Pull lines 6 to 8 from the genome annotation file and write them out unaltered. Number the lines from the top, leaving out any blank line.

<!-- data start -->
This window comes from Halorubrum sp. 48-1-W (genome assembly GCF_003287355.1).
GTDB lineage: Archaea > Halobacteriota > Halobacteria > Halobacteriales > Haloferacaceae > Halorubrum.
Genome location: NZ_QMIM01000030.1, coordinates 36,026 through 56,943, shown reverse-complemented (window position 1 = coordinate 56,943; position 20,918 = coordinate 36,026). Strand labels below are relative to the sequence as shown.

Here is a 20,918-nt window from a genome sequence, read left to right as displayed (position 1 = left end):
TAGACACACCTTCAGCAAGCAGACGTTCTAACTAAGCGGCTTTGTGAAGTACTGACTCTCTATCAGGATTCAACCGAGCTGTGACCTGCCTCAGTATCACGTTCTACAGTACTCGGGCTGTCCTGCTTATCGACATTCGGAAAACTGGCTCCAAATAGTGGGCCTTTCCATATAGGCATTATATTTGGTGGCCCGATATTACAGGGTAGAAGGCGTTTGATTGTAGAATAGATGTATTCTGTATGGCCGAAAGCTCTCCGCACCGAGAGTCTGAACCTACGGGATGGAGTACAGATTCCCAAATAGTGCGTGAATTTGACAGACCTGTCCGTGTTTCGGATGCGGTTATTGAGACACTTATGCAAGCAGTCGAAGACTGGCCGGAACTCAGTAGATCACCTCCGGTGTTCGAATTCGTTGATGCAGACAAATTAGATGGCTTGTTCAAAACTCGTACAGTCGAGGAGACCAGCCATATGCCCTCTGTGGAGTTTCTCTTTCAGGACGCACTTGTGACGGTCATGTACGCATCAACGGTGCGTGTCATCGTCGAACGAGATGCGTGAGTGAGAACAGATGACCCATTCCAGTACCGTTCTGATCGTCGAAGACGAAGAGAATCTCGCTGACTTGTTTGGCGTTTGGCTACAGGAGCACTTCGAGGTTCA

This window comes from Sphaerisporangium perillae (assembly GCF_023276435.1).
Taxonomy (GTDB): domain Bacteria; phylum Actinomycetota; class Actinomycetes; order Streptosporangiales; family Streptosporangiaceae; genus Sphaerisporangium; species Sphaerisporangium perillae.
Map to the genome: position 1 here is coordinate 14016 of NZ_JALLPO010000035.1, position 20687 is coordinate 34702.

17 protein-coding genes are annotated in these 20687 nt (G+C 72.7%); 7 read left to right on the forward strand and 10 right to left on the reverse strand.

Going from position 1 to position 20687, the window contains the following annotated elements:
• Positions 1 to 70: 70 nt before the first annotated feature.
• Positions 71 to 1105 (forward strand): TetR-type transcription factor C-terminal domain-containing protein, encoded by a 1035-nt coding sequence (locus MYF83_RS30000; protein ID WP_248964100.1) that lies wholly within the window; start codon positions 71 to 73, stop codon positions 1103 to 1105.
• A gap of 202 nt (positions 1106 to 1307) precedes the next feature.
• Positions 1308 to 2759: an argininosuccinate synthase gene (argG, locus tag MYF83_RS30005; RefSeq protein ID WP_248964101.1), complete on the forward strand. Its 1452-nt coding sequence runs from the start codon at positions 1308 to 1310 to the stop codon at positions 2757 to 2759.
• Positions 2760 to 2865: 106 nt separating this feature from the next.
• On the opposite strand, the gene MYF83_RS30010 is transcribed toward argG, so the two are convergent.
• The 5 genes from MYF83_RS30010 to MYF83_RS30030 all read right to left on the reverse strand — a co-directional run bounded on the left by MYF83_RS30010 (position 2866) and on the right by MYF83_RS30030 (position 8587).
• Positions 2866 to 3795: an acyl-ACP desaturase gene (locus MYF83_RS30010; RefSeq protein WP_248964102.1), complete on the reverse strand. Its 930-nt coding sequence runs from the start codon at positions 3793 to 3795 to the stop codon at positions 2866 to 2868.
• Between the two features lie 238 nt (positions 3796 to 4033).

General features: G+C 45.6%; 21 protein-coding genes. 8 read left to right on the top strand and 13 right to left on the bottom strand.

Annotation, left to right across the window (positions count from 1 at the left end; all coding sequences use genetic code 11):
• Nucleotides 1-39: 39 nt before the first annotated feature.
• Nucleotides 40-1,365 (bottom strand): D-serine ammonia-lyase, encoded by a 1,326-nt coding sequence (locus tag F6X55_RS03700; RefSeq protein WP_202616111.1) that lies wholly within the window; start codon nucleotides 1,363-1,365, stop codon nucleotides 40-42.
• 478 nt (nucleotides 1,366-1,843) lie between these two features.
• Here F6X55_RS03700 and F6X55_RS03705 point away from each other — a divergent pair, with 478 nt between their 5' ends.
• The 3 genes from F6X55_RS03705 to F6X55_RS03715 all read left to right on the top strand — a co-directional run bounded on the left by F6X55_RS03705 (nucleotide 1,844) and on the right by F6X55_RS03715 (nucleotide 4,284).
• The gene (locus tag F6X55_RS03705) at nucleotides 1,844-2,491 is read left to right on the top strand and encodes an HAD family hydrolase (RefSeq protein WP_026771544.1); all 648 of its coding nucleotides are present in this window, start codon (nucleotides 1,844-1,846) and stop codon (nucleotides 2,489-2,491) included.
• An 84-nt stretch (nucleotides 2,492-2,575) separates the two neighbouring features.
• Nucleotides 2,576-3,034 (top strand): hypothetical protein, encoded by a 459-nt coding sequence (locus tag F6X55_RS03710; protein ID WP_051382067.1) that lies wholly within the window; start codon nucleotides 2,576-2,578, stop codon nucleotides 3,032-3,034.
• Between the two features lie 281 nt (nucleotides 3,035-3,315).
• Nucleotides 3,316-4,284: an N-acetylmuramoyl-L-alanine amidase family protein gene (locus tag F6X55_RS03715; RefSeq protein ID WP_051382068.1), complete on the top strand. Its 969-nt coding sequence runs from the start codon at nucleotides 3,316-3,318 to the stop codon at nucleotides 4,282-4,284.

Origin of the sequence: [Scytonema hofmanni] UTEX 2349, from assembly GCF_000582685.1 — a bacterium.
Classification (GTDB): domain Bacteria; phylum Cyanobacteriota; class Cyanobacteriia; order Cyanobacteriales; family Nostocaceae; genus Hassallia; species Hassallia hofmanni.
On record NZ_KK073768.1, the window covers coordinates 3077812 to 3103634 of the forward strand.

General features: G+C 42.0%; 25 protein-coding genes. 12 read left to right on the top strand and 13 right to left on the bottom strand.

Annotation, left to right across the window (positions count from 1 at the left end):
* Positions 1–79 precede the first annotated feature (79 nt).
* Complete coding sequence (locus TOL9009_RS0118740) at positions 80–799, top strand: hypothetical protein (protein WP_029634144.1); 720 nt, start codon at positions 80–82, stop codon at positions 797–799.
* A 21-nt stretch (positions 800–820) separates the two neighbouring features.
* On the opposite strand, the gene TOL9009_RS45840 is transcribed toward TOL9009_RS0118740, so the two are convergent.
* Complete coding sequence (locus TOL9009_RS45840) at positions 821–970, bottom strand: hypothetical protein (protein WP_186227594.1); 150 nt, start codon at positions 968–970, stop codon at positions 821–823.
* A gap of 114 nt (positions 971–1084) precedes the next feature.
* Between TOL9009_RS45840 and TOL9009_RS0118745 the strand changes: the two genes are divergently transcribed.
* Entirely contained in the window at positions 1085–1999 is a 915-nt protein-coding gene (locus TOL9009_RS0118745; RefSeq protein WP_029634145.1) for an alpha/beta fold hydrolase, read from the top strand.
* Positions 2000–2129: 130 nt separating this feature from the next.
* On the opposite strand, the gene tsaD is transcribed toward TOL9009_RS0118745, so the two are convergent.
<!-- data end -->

This window comes from Sphaerisporangium perillae (assembly GCF_023276435.1).
Taxonomy (GTDB): domain Bacteria; phylum Actinomycetota; class Actinomycetes; order Streptosporangiales; family Streptosporangiaceae; genus Sphaerisporangium; species Sphaerisporangium perillae.
Map to the genome: position 1 here is coordinate 14016 of NZ_JALLPO010000035.1, position 20687 is coordinate 34702.